A Visit To 221B Baker St. L.A. 

Chuck Kovacic’s 221B Baker Street Los Angeles is located in the San Fernando Valley surrounded by the beautiful and spectacular Coastal Ranges that stretch along the Pacific Coast of the North American Continent from Mexico to Canada’s British Columbia. 

When my son and I arrived at the Kovacic’s hacienda we found an authentic period piece of Southern California architecture filled with Art Deco and Art Nouveau artwork, furniture, and Chuck’s original paintings. Chuck’s painting studio and artist library includes some of his accomplished and awarded impressionist and plein air paintings.

We ooohed and aaahed our way through what could easily be a museum, every surface and object in every exquisitely designed room attesting to Chuck’s superb professional enthusiasm for the art of  collecting. Beginning with the 1920s living room which looked out to an impressionist painter’s garden, and ending with the illustrated kitchen tin collection, and the Sara Bernhardt room.

In another area of the house we were invited into that time and place beloved by Sherlockians and Holmesians the world over. Chuck’s impeccable recreation of Sherlock Holmes’ sitting room, the incredible 221B Baker Street Los Angeles. There is the iron fireplace, the mantel with Holmes’ clay pipe, and the Persian Slipper. Holmes’ unanswered correspondence transfixed by a jack-knife into the very centre of the mantelpiece and the coal-scuttle cigar humidor that Doctor Watson told us about in, “The Adventure of the Musgrave Ritual.” And so much more. We were also treated to Chuck’s knowledgeable and history-filled storytelling as we learned about the adventure of each find.

Just being in Chuck’s faithful recreation is a most welcome experience for this Sherlockian author, it felt like home to me. A home that Sherlock Holmes would inhabit with everything he would need. A British Bulldog pistol, walking sticks, swords, boxing gloves, lanterns, a Bobbie’s rattle, Holmes’ extremely comfortable Slipper Chair, Watson’s Basket Chair, the settee for his clients, gaslights, the chemical corner, and much, much more. All accurate to the period and set where Holmes or Watson would have put them.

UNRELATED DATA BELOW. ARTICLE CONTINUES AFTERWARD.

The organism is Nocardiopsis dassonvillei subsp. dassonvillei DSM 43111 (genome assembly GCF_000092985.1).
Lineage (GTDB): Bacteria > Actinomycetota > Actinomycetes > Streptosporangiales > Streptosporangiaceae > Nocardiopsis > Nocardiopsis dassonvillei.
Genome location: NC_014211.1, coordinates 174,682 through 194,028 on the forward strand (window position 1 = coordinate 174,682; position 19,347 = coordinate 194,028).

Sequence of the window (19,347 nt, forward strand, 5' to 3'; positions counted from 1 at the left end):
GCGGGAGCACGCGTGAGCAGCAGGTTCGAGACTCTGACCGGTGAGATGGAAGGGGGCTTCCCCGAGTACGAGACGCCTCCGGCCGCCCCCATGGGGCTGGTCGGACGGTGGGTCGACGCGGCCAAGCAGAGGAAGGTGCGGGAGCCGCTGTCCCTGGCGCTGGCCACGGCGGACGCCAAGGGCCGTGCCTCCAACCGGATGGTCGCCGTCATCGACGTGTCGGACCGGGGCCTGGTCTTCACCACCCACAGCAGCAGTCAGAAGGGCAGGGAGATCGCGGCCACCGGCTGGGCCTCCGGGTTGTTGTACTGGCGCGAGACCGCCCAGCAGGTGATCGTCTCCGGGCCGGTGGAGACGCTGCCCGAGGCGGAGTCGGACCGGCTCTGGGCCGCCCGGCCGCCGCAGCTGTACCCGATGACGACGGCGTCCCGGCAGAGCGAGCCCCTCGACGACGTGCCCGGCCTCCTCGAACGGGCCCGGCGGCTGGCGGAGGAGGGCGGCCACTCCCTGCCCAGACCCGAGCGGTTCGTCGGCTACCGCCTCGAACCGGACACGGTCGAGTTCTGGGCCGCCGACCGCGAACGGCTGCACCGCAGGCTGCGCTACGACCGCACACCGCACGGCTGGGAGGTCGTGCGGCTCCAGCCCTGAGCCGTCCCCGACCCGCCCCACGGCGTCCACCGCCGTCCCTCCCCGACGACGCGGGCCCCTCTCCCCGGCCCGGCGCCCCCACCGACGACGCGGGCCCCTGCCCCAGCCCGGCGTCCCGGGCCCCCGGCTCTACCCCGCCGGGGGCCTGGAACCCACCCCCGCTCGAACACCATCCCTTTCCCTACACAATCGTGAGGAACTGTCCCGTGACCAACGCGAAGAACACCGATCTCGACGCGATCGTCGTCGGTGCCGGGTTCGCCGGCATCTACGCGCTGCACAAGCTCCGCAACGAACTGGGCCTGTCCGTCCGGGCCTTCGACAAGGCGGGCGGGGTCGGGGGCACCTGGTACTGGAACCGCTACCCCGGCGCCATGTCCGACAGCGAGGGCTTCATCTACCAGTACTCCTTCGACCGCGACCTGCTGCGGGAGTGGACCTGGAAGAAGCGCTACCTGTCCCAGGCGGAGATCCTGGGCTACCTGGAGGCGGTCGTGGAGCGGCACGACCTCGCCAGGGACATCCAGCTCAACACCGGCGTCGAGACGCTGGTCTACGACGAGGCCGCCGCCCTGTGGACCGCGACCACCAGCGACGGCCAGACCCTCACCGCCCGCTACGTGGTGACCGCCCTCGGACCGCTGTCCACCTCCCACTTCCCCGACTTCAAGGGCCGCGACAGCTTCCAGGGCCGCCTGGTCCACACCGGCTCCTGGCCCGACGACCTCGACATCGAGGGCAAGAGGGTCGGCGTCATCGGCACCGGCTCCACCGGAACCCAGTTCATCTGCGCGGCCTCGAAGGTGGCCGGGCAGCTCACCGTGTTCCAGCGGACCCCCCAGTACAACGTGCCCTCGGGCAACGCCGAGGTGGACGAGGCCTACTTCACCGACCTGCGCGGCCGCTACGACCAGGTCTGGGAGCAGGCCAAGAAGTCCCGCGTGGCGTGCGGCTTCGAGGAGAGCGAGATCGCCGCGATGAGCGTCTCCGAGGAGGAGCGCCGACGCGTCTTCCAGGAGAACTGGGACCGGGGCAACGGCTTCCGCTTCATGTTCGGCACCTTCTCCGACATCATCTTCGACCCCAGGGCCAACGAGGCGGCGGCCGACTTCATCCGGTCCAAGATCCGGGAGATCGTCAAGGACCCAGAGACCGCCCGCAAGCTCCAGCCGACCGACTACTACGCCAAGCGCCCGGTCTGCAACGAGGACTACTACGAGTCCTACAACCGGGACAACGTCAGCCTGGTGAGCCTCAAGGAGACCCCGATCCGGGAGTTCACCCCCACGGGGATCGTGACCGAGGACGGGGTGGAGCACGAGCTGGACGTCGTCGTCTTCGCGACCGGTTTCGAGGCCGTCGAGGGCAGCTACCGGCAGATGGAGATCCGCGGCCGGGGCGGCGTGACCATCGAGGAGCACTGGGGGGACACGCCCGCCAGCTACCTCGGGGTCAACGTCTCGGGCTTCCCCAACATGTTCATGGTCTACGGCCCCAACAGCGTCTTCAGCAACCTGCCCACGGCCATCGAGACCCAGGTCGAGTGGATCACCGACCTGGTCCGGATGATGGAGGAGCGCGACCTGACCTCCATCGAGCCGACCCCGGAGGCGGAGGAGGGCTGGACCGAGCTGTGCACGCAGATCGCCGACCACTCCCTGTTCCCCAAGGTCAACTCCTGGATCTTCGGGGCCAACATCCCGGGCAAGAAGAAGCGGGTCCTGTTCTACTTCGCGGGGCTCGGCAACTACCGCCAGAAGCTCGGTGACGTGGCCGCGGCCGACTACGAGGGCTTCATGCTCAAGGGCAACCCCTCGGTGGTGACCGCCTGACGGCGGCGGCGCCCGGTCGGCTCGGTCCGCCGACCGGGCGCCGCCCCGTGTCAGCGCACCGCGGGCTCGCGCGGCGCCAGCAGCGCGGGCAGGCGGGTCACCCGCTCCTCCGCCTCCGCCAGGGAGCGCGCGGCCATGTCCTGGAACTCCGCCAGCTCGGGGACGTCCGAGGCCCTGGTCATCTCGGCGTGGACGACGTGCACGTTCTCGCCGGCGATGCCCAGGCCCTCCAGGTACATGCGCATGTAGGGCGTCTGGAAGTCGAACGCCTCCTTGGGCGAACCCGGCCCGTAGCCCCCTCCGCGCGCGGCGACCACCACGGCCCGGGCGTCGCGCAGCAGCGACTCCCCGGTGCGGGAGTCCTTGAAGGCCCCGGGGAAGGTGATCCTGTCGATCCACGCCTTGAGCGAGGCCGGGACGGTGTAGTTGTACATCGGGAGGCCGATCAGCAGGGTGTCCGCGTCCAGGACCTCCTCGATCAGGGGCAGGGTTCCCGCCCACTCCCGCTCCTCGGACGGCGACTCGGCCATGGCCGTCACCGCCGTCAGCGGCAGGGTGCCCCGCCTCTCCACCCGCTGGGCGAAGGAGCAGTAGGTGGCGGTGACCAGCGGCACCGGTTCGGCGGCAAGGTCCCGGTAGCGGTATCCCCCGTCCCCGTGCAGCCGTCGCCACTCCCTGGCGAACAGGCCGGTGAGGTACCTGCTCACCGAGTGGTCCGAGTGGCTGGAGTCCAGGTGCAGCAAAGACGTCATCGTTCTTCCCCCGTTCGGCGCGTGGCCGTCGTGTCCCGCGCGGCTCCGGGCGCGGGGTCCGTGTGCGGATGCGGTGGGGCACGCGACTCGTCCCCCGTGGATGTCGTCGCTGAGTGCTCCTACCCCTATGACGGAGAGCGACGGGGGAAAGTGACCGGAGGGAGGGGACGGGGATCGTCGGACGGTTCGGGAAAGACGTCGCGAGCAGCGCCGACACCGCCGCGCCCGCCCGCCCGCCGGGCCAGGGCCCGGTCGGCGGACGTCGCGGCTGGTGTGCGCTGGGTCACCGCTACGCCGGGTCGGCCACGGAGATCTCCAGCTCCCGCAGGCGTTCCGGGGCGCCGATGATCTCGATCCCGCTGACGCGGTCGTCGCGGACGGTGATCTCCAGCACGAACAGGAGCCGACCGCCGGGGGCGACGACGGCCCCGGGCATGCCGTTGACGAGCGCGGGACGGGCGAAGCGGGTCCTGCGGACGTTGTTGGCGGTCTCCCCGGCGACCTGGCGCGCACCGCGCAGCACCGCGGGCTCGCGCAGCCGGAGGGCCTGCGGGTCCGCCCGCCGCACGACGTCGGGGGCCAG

You feel Holmes and Watson might run through the door at any minute and quickly hang their hats. Holmes would take to his chemical table to verify his evidence, all the while filling Watson in on his latest discovery. Watson would reload his revolver and thank Mrs. Hudson for the tea. Before grabbing their hats and running back out the door to continue the adventure.

We were also treated to tea. Chuck brought in a lovely tray with period China teapot and cups. He told us when English folk come to visit, they say it feels like their grandmother’s house. Exactly what my son felt on entering this most-famous fictional sitting room. 

I attempt to bring it to life within the chapters of my novels. Chuck has created, piece-by-piece, a 360-degree, real representation of what we see in our imaginations when reading Arthur Conan Doyle’s stories. And it is not behind glass or roped off, like the Sherlock Holmes Museum or the Sherlock Holmes Pub, you are in the middle of an immersive and interactive environment. To be able to hold what could have been Watson’s Webley Mark IV service revolver and feel the weight of it, to know the exact dimensions of everything in Holmes’ sitting room, to relax in his chair, and to be able to experience what he may have brings a sense of reality to the study of the Great Detective.

Like the study of Egyptology, the remnants found can build our understanding of a lost civilisation. Or how from the bones of a dinosaur, a palaeontologist can replicate an animal never viewed by man. This is also a creation combining the art of imagination and reality. Thanks, Chuck, I’m sure Mr. Holmes is very comfortable in your home.

And so, my Holmesian friends, if you happen to find yourselves in L. A., make sure you visit 221B Baker Street Los Angeles. 

Gretchen Altabef is an Award-Winning author who emulates Arthur Conan Doyle’s Sherlock Holmes stories for MX Publishing. From a woman’s point of view and the history Conan Doyle left out. She also publishes with Belanger Books, Mondadori, and Mystery Magazine. The first, These Scattered Houses, is in Holmes’ own voice, and resourcefully chronicles the conclusion of his underground years. This is where the Rachel Holmes Series begins. The second in the series is, Remarkable Power of Stimulus. After 3 years away, Holmes finds London awash in murders, No. 221B under siege, anarchists threatening Paris, and the return of Irene Adler. Fully aware he is under surveillance by Moriarty’s henchmen, Holmes steps out of the cab into Baker Street knowing he will find Watson’s friendship and unerring aim are as dependable as the British Rail. Ms. Altabef’s most recent novel, THE KEYS OF DEATH is the genesis story of the world’s most famous address, and the young occupants of No. 221B Baker Street.

Gretchen is currently tucked away in her writer’s cabin with a goodly stock of Earl Grey and delicious concoctions from Mrs. Hudson’s Garden. Where she is diligently at work on the third Rachel Holmes novel. Rachel Holmes now has her own BLOG, listed above, where she will keep you apprized of the book’s progress.

Do you enjoy my stories? Are there ways they could have been improved? Please help me and future readers of my books by posting a review on Amazon. Doing so would be incredibly helpful. Thanks in advance, Gretchen.

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